Therefore it is Ordered, That the said John Grover shall receive the Privilege of Parliament until his Arrears be paid him from the State; and that the said Grover shall assign over his Arrears to his Creditors, for their Satisfaction.

Charge against Cawdrey and Hutton, Officers of Cambridge University.

The Articles against Mr. Cawdrey, were read.
The Articles against Mr. Hutton, were read.
(Here enter them.)

It is Ordered, That Mr. Cawdrey and Mr. Hutton shall have Copies of these Articles; and the Cause shall be heard peremptorily on Saturday next, by Counsel on both Sides.

Ordinance to remove Obstructions in the Sale of Bishops Lands.

The Ordinance for removing from Obstructions in the Ordinance for Sale of the Bishops Lands, was read Twice, and Ordered to be committed to these Lords following:

Comes Kent.
Comes Denbigh.
Comes Mulgrave.
Ds. La Warr.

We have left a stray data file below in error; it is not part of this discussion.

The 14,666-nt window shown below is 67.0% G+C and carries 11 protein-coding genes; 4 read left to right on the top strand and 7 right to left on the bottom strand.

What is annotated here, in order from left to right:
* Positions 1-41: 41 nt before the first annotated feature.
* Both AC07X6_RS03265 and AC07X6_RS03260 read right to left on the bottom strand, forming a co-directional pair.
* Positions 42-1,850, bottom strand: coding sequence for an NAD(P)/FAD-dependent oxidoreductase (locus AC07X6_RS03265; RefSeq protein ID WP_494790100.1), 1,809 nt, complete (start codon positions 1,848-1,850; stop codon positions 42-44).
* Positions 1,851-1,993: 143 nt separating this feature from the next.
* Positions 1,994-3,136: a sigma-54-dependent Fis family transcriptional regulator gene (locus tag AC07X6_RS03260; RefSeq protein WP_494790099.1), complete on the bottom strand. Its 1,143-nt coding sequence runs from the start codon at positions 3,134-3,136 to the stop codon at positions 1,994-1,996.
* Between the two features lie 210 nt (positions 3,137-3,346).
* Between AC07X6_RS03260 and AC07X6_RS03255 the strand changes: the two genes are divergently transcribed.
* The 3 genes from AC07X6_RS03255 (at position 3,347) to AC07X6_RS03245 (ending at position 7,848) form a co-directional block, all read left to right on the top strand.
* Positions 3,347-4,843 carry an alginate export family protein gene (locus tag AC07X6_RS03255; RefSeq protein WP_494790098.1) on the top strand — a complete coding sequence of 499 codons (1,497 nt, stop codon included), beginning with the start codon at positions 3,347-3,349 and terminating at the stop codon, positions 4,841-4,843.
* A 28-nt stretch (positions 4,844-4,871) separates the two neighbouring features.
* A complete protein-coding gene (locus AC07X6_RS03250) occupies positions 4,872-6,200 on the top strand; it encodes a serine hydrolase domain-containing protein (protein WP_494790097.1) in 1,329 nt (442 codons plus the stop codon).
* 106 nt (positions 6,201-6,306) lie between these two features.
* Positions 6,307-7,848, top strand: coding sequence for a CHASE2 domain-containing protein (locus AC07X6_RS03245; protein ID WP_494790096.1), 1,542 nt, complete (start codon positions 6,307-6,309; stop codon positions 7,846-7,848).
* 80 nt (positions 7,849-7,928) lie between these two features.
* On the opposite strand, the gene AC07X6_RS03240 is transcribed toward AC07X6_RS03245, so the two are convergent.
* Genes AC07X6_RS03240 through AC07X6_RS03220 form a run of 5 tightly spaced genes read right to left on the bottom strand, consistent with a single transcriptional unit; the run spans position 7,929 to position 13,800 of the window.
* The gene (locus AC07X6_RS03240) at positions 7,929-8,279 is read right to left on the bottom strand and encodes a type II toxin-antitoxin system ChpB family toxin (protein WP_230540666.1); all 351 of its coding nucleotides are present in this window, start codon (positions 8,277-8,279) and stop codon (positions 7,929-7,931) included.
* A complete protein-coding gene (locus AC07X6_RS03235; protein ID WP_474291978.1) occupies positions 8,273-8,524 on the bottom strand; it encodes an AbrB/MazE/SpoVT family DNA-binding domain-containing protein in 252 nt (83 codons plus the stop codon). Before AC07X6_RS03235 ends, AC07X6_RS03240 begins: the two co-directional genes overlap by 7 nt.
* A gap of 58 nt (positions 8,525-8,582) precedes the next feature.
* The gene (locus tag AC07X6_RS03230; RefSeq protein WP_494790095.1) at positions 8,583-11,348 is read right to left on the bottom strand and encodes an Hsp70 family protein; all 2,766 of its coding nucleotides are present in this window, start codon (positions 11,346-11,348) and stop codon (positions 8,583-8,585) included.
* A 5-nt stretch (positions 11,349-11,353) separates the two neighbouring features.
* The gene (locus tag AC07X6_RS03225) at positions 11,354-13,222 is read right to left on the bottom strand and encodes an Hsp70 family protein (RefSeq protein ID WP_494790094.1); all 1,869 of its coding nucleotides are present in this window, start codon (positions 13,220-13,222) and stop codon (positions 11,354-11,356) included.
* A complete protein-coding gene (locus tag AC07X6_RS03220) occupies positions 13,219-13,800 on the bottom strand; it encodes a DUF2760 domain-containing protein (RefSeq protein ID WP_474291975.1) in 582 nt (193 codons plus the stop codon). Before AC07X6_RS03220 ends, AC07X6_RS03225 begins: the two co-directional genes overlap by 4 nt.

Any Two; to meet To-morrow Morning, at Nine of the Clock, and when after they please.

Ordinance concerning L. Fairfax's Estate.

The Earl of Manchester reported from the Committee, the Ordinance concerning the Estate of Wm. Lord Viscount Fairfax, wherein the Committee have made some Alterations, which they offer to the Consideration of the House.

Then the Alterations were read; and afterwards the Ordinance, with the said Alterations, were read, and approved of; and Ordered to be sent to the House of Commons, for their Concurrence.

Pardon for Prisoners in the Western Circuit.

A Pardon for some poor Prisoners in the Western Circuit, was read, and approved of.

Message to the H. C. with it; about the Propositions that are to be sent to the King; and with L. Forbes's Petition.

A Message was sent to the House of Commons, by Mr. Hakewill:

To desire, that if they agree to send the Four Propositions to the King, that then the Members of both Houses, that are of the Committee of both Kingdoms, may communicate the same to the Scotts Commissioners this Afternoon, at Three a Clock.

2. To recommend to them the Lord Forbes' Petition, that some Course may be taken for his Relief.

3. To deliver to them the Pardon for some poor Prisoners in the Western Circuit, and desire their Concurrence therein.

Report from the Revenue Committee, concerning Landguard Fort.

"At the Committee of Lords and Commons for His Majesty's Revenue, sitting at Westm'r, the 23th of November, 1647.